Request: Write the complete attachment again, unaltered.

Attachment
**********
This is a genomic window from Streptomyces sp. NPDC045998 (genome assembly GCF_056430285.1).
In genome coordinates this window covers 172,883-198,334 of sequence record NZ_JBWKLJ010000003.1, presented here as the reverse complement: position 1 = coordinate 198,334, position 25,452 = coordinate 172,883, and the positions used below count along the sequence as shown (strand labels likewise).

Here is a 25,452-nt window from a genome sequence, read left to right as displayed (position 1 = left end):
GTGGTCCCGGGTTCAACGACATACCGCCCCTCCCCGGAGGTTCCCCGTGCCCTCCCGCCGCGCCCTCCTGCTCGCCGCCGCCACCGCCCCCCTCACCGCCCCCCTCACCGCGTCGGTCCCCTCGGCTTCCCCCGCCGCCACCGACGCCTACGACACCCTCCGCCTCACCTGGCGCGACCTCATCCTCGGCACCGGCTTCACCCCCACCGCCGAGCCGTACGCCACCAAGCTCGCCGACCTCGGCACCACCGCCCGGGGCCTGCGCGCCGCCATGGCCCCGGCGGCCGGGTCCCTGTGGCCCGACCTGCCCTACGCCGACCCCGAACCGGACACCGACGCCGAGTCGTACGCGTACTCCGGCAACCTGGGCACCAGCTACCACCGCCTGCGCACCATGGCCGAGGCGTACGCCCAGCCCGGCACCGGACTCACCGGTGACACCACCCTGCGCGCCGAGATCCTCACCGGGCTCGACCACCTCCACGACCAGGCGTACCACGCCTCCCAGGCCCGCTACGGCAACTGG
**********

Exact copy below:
This is a genomic window from Streptomyces sp. NPDC045998 (genome assembly GCF_056430285.1).
In genome coordinates this window covers 172,883-198,334 of sequence record NZ_JBWKLJ010000003.1, presented here as the reverse complement: position 1 = coordinate 198,334, position 25,452 = coordinate 172,883, and the positions used below count along the sequence as shown (strand labels likewise).

Here is a 25,452-nt window from a genome sequence, read left to right as displayed (position 1 = left end):
GTGGTCCCGGGTTCAACGACATACCGCCCCTCCCCGGAGGTTCCCCGTGCCCTCCCGCCGCGCCCTCCTGCTCGCCGCCGCCACCGCCCCCCTCACCGCCCCCCTCACCGCGTCGGTCCCCTCGGCTTCCCCCGCCGCCACCGACGCCTACGACACCCTCCGCCTCACCTGGCGCGACCTCATCCTCGGCACCGGCTTCACCCCCACCGCCGAGCCGTACGCCACCAAGCTCGCCGACCTCGGCACCACCGCCCGGGGCCTGCGCGCCGCCATGGCCCCGGCGGCCGGGTCCCTGTGGCCCGACCTGCCCTACGCCGACCCCGAACCGGACACCGACGCCGAGTCGTACGCGTACTCCGGCAACCTGGGCACCAGCTACCACCGCCTGCGCACCATGGCCGAGGCGTACGCCCAGCCCGGCACCGGACTCACCGGTGACACCACCCTGCGCGCCGAGATCCTCACCGGGCTCGACCACCTCCACGACCAGGCGTACCACGCCTCCCAGGCCCGCTACGGCAACTGG